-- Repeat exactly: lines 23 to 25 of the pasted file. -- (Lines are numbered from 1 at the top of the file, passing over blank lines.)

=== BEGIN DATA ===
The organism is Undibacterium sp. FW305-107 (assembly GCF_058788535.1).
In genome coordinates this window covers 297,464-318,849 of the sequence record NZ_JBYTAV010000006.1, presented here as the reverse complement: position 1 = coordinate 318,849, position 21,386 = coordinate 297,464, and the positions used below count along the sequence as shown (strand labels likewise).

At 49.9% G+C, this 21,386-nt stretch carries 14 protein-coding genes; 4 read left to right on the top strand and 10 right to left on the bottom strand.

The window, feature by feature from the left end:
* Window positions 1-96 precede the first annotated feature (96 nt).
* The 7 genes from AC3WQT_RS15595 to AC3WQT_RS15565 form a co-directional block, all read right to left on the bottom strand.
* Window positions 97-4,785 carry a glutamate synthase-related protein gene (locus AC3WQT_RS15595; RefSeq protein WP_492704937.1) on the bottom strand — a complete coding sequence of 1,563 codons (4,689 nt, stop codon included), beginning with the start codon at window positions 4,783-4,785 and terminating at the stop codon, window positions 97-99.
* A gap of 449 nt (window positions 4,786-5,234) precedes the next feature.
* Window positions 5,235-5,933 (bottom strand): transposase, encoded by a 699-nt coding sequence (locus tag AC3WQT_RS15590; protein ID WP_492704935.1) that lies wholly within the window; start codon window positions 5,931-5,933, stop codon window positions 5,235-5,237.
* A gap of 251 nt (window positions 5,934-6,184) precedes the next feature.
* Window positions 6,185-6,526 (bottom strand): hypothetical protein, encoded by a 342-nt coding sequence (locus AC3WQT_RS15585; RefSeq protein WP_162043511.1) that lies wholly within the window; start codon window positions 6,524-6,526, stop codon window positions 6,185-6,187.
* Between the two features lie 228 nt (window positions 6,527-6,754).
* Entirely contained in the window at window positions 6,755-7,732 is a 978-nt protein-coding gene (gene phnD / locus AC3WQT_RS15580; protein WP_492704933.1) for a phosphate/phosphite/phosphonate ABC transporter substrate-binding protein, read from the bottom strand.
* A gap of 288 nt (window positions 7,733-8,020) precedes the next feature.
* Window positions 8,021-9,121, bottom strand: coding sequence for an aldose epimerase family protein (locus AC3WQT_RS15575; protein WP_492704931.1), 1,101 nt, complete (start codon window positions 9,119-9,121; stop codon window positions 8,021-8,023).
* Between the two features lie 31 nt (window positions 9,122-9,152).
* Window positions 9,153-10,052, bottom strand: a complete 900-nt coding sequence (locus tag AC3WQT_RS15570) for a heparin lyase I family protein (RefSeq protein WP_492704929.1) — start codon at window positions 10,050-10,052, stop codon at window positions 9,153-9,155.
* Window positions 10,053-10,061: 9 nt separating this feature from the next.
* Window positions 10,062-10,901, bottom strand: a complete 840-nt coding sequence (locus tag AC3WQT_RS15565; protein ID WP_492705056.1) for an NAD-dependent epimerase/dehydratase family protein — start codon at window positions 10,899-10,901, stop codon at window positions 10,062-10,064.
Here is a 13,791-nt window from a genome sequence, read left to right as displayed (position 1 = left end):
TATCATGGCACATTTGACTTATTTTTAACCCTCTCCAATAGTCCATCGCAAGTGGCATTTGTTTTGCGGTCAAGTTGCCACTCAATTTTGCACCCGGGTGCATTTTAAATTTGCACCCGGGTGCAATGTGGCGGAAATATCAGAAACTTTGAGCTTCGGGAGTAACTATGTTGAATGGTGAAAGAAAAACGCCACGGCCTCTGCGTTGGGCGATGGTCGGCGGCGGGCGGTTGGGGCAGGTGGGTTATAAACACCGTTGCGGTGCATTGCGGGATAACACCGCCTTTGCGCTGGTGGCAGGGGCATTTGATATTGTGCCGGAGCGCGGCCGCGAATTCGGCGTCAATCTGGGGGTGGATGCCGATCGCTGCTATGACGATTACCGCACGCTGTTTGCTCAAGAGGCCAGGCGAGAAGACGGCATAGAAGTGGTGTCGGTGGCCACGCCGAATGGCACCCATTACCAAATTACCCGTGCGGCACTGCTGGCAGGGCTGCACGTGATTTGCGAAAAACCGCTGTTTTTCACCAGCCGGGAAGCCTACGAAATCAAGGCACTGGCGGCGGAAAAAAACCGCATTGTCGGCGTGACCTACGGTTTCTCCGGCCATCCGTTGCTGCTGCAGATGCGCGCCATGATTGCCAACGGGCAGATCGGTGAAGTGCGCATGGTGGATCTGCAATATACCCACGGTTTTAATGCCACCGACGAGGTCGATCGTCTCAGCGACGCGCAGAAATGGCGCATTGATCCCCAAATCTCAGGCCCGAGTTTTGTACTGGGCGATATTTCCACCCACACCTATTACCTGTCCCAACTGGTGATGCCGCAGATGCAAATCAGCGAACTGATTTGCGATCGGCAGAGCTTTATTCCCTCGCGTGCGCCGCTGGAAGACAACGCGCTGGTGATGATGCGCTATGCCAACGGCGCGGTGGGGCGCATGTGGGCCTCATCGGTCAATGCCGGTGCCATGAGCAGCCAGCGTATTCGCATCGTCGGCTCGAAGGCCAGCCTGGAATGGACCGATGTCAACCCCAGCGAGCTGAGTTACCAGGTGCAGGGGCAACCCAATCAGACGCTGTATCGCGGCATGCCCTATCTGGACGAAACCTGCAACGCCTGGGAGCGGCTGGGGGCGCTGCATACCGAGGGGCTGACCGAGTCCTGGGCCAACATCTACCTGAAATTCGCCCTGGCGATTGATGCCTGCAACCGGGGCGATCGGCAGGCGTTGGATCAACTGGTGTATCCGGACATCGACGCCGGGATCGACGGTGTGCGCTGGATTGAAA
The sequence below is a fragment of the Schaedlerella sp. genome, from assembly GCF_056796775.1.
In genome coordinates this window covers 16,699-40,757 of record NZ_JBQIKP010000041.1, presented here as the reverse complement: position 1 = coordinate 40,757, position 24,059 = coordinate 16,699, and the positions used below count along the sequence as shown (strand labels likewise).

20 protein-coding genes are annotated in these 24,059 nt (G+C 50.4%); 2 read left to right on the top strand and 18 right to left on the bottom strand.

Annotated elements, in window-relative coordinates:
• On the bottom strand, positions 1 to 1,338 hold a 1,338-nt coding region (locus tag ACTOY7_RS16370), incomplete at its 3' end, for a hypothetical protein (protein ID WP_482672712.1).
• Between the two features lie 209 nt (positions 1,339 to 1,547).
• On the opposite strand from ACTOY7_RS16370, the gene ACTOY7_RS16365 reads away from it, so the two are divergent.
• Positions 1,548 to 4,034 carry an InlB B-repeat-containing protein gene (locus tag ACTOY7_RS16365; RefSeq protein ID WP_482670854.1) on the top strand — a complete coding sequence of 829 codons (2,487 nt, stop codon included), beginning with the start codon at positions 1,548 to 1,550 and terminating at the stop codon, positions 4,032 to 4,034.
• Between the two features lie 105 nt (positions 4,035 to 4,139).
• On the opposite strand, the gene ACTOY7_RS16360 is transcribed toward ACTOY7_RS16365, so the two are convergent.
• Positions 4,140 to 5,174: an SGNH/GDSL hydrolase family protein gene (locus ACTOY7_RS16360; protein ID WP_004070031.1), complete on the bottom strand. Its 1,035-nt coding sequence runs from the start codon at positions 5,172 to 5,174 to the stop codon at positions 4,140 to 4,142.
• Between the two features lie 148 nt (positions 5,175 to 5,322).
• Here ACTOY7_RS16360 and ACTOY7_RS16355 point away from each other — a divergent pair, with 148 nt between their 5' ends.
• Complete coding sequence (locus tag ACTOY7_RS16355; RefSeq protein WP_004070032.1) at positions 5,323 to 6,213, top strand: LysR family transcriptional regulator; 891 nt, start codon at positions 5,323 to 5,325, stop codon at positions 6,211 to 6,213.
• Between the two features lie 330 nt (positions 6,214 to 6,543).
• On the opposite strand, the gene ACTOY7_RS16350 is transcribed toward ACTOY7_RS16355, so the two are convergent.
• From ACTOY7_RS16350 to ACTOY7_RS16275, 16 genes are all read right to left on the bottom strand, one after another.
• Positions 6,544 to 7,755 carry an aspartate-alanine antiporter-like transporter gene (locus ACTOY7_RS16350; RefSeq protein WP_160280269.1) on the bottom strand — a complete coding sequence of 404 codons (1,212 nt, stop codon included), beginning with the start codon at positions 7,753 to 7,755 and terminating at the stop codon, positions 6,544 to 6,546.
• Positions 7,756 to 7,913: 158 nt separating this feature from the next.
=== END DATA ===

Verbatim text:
In genome coordinates this window covers 16,699-40,757 of record NZ_JBQIKP010000041.1, presented here as the reverse complement: position 1 = coordinate 40,757, position 24,059 = coordinate 16,699, and the positions used below count along the sequence as shown (strand labels likewise).

20 protein-coding genes are annotated in these 24,059 nt (G+C 50.4%); 2 read left to right on the top strand and 18 right to left on the bottom strand.

Annotated elements, in window-relative coordinates: